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Dive team seeks new equipment

July 28, 2003|by DAVE McMILLION

charlestown@herald-mail.com

MARTINSBURG, W.Va. - Old rock quarries in the area now filled with water make good places for criminals to dump stolen items, according to Glen Stickel.

The merchandise runs the gamut, from cars and guns to jewelry and computers, said Stickel, a member of the Berkeley County Dive Team.

About six years ago when a dive team from Frederick County, Va., came to Bunker Hill, W.Va., to dive in a quarry lake to train, they found a box containing antique coins and a Rolex watch, Stickel said.

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The items were considered stolen, Stickel said.

"There's no (other) reason they would be put in there," Stickel said.

"You wouldn't believe what's in those quarries, especially ones that haven't been dove in in a number of years," Stickel said.

Although the quarries are a favorite spot to get rid of stolen goods, officials can do little to secure the items because they do not have the appropriate diving equipment to explore the cold waters, Stickel said.

The Berkeley County Dive Team hopes to change that.

Through a fund-raising campaign it has launched, the Berkeley County Dive Team hopes to raise at least $3,600 to pay for dry suits for the four-member volunteer team.

Dry suits are designed to protect divers from the cold temperatures in the quarries, which are fed by springs, Stickel said.

After descending 15 to 20 feet in the quarries, the temperature drops by about 20 degrees, Stickel said. At the bottom of the quarries, which can be up to 100 feet deep, the temperature can drop to about 40 degrees, Stickel said.

A dry suit has seals around the neck and wrist areas that keep divers dry, Stickel said. Divers can wear long underwear under the suits to help them stay warm, Stickel said. The suits also have valves on them that allow divers to pump them with air, which acts as insulation against the cold, Stickel said.

Stickel hopes to raise the money for the suits, which will belong to the Berkeley County Sheriff's Department, through news stories about the campaign. He also has been visiting local businesses such as banks and pool shops in an attempt to get donations.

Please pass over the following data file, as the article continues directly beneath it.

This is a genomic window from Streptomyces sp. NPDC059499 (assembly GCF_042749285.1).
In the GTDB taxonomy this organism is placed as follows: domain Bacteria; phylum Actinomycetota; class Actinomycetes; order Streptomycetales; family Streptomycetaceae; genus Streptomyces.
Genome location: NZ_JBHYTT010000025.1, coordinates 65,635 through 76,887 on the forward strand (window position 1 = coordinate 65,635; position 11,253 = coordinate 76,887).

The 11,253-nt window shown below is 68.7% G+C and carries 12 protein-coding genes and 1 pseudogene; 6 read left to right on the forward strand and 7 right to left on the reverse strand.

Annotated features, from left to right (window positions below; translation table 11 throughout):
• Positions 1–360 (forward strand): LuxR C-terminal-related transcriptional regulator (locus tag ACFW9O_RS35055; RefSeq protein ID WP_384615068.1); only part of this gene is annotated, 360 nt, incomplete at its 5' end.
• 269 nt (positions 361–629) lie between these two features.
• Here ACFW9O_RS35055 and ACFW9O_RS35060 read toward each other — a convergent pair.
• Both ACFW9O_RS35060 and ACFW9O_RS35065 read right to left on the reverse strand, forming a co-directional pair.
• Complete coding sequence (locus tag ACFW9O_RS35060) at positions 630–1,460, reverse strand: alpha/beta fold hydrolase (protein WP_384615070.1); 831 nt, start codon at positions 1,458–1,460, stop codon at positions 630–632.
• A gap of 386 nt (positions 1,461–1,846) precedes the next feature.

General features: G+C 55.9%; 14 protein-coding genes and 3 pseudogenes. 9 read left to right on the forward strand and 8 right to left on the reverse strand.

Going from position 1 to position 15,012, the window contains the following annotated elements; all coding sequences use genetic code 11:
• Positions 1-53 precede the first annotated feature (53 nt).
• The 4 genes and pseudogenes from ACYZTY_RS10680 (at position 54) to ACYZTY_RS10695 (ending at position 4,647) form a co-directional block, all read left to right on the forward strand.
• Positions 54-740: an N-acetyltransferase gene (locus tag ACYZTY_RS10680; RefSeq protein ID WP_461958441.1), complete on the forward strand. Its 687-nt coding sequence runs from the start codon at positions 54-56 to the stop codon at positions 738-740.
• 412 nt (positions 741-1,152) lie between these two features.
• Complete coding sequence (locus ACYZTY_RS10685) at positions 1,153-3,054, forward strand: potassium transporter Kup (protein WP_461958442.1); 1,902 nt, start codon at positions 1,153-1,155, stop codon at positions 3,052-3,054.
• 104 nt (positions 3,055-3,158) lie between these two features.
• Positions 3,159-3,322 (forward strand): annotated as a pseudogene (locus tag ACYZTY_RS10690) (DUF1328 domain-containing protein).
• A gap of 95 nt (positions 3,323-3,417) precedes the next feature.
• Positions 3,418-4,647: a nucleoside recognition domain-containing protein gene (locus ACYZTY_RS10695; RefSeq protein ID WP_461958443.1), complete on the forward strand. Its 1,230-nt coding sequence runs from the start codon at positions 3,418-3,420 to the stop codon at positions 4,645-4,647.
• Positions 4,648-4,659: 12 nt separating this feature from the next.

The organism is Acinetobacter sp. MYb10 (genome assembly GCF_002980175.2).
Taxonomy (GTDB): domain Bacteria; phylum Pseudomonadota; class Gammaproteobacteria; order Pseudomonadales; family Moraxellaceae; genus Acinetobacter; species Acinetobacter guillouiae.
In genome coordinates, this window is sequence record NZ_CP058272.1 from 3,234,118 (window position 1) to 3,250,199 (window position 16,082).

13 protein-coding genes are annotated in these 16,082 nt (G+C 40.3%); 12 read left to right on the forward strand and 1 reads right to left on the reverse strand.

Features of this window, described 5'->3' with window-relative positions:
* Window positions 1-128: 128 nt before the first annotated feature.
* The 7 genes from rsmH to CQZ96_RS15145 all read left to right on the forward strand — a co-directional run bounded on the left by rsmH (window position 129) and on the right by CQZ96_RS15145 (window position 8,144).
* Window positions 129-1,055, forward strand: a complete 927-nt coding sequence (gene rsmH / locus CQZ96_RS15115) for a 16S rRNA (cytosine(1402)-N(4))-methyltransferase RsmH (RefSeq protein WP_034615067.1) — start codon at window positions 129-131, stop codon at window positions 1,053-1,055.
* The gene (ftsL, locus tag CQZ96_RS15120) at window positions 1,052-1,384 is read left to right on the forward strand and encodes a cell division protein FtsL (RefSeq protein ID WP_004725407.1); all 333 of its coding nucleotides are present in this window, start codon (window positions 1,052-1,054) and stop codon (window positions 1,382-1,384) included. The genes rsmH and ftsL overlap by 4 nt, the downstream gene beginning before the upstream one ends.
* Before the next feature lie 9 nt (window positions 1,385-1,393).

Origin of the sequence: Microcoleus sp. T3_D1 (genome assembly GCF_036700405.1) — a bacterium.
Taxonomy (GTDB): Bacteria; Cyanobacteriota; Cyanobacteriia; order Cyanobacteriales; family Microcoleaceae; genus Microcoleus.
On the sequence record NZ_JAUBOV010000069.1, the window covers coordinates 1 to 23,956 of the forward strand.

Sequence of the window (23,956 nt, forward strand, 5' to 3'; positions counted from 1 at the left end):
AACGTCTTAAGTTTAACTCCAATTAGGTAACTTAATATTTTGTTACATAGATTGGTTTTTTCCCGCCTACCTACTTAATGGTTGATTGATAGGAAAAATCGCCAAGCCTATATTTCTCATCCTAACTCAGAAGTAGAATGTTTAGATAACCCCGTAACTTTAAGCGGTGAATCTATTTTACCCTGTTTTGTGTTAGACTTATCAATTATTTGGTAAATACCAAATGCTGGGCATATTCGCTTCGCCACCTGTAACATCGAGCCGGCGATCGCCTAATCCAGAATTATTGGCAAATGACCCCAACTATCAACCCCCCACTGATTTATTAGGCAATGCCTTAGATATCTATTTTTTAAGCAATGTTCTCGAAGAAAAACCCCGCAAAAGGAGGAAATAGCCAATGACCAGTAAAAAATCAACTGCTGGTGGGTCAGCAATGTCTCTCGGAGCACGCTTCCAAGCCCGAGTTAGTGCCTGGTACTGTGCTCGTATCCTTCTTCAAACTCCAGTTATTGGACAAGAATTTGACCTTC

Stickel said the idea behind the Berkeley County Dive Team started two years ago when Cpl. Ron Gardner of the Berkeley County Sheriff's Department - one of the members of the team - asked him about setting up such a unit.

Stickel, a certified dive master who teaches diving, said the group was able to get a rescue boat. Other equipment, such as breathing tanks and masks, are paid for by members, Stickel said.

The dive team rescued two drowning victims - one from the Shenandoah River near Charles Town, W.Va., and one from the Sleepy Creek Wildlife Management Area - last year. Dive team members did not need dry suits for those rescues because the water was not cold, Stickel said.

Rock quarries in the area filled with water after mining crews struck water in them, Stickel said. In some quarries, pumps are used to get rid of the water. In other cases, water rushed into the quarries so fast that workers could not get their equipment out, Stickel said.

Old quarries that now are lakes are scattered throughout Berkeley and Jefferson counties, said Stickel, who added that there are at least five in the Bunker Hill area. There are many scattered up and down Interstate 81, Stickel said.

"They're all around Martinsburg," he said.

Stickel said people dump stolen goods in the lakes to avoid getting caught with the items. Cars often are stripped and dumped into the lakes, and other cars are driven into the lakes for insurance purposes, Stickel said.

Once members of the team get the needed equipment, they hope to dive in the quarries periodically to check for stolen goods, Stickel said.

Checks for contributions can be made out to the Berkeley County Sheriff's Deputy Reserves and mailed to Cpl. Ron Gardner, 802-C Emmett Rousch Drive, Martinsburg, WV 25401. For more information, call Gardner or Kenny Lemaster, chief deputy of the Berkeley County Sheriff's Department, at 304-267-7000.

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